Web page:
Sudhakar, T., Karpagam, K.S., Premkumar, J. 2015. Biosynthesis, antibacterial activity of pyocyanin pigment produced by Pseudomonas aeruginosa SU1. Journal of Chemical and Pharmaceutical Research, 7: 921-924.

Sweedan, E.G. 2010. Study the effect of antibiotics on pyocyanin production from Pseudomonas aeruginosa and pyocyanin as antibiotic against different pathogenic bacteria. Journal of University of Anbarfor PureScience, 4: ISSN: 1991-8941.

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Fasiha Saeed (a) *, Fariha Ahmed (a), Farkhanda Afaque (a), Kholud Mehmood (a) and Syeda Ghufrana Nadeem (b)

(a) Department of Microbiology, Jinnah University for Women, Karachi-74600, Pakistan (b) Medical Mycology Research & Reference Laboratory, Department of Microbiology, Jinnah University for Women, Karachi -74600, Pakistan

(received September 25, 2016; revised September 11, 2017; accepted September 15, 2018)

* Author for correspondence;

E-mail: fasihasaeed37@gmail.com

Caption: Fig. 1. Growth of Pseudomonas on Cetrimide agar.

Caption: Fig. 2. Extracted Pyocyanin in TSB broth.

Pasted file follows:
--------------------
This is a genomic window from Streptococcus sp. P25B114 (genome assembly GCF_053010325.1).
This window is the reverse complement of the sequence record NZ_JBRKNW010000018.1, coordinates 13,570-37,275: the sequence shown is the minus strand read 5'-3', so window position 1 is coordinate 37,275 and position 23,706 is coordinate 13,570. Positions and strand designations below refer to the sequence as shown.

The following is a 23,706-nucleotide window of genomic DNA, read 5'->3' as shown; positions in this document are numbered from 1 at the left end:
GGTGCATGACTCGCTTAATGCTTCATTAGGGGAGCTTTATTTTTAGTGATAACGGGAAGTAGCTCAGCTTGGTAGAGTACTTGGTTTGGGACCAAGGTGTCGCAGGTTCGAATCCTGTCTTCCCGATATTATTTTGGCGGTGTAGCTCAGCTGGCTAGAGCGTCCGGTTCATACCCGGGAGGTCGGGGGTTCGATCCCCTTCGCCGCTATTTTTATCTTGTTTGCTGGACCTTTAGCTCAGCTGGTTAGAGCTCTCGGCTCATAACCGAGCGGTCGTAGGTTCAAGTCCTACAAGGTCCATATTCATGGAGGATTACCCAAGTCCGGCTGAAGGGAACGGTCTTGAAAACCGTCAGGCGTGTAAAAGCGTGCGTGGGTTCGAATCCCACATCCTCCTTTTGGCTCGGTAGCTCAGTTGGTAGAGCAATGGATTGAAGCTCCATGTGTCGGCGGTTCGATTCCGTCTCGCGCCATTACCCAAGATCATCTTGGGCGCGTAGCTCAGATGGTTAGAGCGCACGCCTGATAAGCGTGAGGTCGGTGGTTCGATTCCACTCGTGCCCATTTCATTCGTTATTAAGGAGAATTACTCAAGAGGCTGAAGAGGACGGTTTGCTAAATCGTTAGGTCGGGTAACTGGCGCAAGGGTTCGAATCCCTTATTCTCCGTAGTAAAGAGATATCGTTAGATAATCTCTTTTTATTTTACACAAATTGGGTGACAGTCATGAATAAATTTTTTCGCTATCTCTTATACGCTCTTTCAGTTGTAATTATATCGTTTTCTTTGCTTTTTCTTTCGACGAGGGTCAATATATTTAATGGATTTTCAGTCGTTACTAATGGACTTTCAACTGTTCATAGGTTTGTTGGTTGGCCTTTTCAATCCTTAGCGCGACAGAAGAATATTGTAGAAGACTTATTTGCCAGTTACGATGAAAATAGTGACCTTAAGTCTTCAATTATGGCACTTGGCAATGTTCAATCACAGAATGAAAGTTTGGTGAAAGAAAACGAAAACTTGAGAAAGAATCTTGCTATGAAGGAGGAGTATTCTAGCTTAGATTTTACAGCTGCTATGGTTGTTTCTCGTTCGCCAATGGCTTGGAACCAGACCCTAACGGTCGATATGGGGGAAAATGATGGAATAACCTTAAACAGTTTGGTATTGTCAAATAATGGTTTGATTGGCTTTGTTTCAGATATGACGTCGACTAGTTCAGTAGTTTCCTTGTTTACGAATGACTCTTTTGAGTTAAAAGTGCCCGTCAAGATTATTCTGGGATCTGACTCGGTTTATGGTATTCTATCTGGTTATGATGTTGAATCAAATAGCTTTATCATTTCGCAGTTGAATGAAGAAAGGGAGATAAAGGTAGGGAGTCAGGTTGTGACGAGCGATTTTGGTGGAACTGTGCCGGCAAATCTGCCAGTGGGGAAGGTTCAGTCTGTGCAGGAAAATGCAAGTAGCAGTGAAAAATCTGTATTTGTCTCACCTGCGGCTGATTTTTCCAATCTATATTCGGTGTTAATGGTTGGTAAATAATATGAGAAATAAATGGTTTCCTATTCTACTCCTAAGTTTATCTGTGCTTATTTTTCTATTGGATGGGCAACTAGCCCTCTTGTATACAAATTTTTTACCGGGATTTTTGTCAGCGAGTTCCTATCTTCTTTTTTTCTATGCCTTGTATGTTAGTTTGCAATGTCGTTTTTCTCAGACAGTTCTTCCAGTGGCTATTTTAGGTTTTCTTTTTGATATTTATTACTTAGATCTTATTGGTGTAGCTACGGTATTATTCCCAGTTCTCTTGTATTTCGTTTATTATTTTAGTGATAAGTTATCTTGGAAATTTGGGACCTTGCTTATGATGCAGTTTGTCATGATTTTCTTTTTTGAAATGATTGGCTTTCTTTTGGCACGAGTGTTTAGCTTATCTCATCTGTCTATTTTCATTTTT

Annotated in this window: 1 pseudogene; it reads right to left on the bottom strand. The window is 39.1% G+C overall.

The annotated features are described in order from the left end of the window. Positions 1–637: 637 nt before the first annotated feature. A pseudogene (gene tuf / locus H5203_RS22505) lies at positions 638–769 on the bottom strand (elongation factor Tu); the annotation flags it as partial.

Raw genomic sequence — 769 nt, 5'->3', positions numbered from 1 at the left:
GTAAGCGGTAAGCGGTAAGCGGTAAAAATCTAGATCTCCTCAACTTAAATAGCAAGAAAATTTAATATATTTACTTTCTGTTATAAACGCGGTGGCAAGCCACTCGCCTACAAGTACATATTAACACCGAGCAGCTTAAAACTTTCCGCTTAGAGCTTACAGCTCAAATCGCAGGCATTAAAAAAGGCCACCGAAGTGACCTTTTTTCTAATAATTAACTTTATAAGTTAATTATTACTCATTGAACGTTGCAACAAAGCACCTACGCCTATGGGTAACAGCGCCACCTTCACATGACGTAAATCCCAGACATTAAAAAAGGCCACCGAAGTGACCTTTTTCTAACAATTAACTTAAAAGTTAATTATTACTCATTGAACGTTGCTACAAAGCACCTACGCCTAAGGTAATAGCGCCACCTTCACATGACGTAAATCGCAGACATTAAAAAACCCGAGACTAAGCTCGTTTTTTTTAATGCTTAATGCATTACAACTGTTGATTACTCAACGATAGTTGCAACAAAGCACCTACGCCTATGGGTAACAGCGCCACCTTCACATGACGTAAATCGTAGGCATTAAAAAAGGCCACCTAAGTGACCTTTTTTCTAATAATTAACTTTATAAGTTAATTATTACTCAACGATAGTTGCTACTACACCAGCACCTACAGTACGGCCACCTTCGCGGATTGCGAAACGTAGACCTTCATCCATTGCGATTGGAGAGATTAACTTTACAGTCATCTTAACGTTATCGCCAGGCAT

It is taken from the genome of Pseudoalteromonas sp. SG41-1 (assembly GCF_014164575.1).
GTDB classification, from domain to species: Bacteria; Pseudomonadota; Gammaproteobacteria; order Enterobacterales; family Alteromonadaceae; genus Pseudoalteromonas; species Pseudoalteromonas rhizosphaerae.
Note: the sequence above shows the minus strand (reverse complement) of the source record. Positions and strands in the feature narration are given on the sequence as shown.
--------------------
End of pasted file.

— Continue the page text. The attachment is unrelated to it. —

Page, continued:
Caption: Fig. 3. Pink colour confirms presence of pyocyanin.

Caption: Fig. 4. Antibacterial effect against Candida sp.

Caption: Fig. 5. Antibacterial effect against Proteus sp.

Caption: Fig. 6. Antibacterial effect against S. aureus.
Table 1. The zone of inhibition (zone diameter) by phenazine
against clinical isolates by agar well diffusion

Pyocyanin   Pathogenic               Zone of inhibitions (mm)
            microorganism

20 pL       Escherichia coli         10
            Proteus sp.              16
            Staphylococcus aureus    13.5
            Klebsilla sp.            13
            Bacillus sp.             12.6
            Candida sp.              17
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Title Annotation:Short Communication
Author:Saeed, Fasiha; Ahmed, Fariha; Afaque, Farkhanda; Mehmood, Kholud; Nadeem, Syeda Ghufrana
Publication:Pakistan Journal of Scientific and Industrial Research Series B: Biological Sciences
Geographic Code:9PAKI
Date:Mar 1, 2019
Words:1334